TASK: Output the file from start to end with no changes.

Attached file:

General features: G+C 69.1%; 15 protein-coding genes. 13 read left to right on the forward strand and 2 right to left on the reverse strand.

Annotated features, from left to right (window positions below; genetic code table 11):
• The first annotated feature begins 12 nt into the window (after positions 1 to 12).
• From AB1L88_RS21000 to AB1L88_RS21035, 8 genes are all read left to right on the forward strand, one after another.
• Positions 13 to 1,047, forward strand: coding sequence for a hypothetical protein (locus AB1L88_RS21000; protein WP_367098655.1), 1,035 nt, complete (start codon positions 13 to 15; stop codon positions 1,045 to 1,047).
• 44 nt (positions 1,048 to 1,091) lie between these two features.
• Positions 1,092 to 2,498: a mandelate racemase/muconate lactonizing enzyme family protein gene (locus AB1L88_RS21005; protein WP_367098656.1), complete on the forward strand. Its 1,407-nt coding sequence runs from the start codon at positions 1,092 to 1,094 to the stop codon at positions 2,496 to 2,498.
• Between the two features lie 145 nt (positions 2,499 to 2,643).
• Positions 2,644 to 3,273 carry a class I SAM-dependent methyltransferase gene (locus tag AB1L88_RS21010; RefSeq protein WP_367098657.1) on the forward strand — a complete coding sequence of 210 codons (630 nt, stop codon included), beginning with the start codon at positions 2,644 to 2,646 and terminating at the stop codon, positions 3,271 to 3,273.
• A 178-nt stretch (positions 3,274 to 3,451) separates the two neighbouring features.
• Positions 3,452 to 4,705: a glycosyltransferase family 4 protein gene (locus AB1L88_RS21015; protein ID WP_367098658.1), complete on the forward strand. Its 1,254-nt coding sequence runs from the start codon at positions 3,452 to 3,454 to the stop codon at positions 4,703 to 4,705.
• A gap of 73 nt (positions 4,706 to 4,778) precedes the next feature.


General features: G+C 69.1%; 15 protein-coding genes. 13 read left to right on the forward strand and 2 right to left on the reverse strand.

Annotated features, from left to right (window positions below; genetic code table 11):
• The first annotated feature begins 12 nt into the window (after positions 1 to 12).
• From AB1L88_RS21000 to AB1L88_RS21035, 8 genes are all read left to right on the forward strand, one after another.
• Positions 13 to 1,047, forward strand: coding sequence for a hypothetical protein (locus AB1L88_RS21000; protein WP_367098655.1), 1,035 nt, complete (start codon positions 13 to 15; stop codon positions 1,045 to 1,047).
• 44 nt (positions 1,048 to 1,091) lie between these two features.
• Positions 1,092 to 2,498: a mandelate racemase/muconate lactonizing enzyme family protein gene (locus AB1L88_RS21005; protein WP_367098656.1), complete on the forward strand. Its 1,407-nt coding sequence runs from the start codon at positions 1,092 to 1,094 to the stop codon at positions 2,496 to 2,498.
• Between the two features lie 145 nt (positions 2,499 to 2,643).
• Positions 2,644 to 3,273 carry a class I SAM-dependent methyltransferase gene (locus tag AB1L88_RS21010; RefSeq protein WP_367098657.1) on the forward strand — a complete coding sequence of 210 codons (630 nt, stop codon included), beginning with the start codon at positions 2,644 to 2,646 and terminating at the stop codon, positions 3,271 to 3,273.
• A 178-nt stretch (positions 3,274 to 3,451) separates the two neighbouring features.
• Positions 3,452 to 4,705: a glycosyltransferase family 4 protein gene (locus AB1L88_RS21015; protein ID WP_367098658.1), complete on the forward strand. Its 1,254-nt coding sequence runs from the start codon at positions 3,452 to 3,454 to the stop codon at positions 4,703 to 4,705.
• A gap of 73 nt (positions 4,706 to 4,778) precedes the next feature.